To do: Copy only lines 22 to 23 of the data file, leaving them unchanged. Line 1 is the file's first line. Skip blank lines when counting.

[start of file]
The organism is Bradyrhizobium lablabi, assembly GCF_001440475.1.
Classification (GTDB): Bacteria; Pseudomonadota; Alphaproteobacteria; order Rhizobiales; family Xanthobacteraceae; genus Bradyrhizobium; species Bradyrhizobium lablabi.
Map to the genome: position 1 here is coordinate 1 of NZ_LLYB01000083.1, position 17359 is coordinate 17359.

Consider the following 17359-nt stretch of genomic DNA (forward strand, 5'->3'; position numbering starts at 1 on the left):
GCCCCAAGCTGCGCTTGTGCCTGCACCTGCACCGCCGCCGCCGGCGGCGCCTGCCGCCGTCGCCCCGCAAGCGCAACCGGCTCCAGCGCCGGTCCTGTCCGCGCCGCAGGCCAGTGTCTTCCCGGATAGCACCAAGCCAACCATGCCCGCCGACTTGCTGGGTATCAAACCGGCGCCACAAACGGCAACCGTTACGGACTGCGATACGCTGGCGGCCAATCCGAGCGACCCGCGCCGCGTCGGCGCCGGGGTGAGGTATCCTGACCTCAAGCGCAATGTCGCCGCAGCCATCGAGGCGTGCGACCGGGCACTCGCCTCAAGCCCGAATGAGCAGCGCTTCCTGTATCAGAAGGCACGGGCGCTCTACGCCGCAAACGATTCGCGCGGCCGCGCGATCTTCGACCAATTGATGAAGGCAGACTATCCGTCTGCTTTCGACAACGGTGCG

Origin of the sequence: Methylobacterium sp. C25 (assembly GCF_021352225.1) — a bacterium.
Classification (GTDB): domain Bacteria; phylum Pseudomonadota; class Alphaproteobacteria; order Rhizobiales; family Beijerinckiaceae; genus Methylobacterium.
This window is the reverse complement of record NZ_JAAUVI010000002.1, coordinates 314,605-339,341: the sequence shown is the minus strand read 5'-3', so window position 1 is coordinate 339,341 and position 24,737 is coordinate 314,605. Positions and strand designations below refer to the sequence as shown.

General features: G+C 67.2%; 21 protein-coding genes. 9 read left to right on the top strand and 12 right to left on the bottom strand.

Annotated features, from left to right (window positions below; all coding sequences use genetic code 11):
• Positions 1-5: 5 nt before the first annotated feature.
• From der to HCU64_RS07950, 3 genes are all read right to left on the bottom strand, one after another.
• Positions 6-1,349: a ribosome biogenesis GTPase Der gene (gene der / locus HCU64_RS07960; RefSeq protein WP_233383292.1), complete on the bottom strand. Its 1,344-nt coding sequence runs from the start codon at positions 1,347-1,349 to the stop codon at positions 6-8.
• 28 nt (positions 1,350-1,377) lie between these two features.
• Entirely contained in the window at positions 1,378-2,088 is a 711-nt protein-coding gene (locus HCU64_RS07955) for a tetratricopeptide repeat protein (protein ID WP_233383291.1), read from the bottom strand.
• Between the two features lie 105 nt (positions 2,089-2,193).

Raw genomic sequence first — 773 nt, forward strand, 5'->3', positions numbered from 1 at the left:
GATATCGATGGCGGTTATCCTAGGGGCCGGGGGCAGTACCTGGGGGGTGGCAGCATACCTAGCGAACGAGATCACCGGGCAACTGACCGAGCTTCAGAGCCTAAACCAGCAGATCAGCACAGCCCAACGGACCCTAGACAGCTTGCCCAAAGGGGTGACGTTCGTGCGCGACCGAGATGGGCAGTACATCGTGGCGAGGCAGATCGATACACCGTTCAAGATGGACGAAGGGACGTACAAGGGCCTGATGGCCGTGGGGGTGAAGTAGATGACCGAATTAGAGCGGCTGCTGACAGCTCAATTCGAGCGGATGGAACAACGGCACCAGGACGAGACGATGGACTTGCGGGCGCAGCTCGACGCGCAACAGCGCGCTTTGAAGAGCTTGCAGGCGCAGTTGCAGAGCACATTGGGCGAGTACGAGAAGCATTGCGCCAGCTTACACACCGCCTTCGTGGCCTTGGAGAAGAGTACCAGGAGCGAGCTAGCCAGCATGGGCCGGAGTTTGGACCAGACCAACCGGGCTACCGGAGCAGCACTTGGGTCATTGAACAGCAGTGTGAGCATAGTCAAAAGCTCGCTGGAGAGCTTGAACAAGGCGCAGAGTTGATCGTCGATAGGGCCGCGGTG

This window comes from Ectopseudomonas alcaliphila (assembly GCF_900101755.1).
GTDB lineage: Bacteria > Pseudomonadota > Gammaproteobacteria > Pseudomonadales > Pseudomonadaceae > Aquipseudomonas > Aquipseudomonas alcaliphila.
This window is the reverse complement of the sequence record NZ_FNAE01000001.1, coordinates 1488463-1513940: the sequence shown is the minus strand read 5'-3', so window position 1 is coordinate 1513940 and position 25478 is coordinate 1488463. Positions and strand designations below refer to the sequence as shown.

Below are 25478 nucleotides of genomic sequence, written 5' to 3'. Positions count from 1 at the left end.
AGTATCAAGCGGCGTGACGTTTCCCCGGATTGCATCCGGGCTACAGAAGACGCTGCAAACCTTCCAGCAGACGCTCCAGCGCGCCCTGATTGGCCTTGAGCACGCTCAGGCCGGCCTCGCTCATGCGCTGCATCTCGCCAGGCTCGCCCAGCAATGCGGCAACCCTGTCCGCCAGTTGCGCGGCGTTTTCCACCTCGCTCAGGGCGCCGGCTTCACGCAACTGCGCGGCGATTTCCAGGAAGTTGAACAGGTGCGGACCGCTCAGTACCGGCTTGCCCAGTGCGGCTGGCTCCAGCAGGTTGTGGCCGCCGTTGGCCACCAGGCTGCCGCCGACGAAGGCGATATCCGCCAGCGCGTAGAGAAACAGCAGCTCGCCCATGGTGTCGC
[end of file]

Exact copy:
Below are 25478 nucleotides of genomic sequence, written 5' to 3'. Positions count from 1 at the left end.
AGTATCAAGCGGCGTGACGTTTCCCCGGATTGCATCCGGGCTACAGAAGACGCTGCAAACCTTCCAGCAGACGCTCCAGCGCGCCCTGATTGGCCTTGAGCACGCTCAGGCCGGCCTCGCTCATGCGCTGCATCTCGCCAGGCTCGCCCAGCAATGCGGCAACCCTGTCCGCCAGTTGCGCGGCGTTTTCCACCTCGCTCAGGGCGCCGGCTTCACGCAACTGCGCGGCGATTTCCAGGAAGTTGAACAGGTGCGGACCGCTCAGTACCGGCTTGCCCAGTGCGGCTGGCTCCAGCAGGTTGTGGCCGCCGTTGGCCACCAGGCTGCCGCCGACGAAGGCGATATCCGCCAGCGCGTAGAGAAACAGCAGCTCGCCCATGGTGTCGC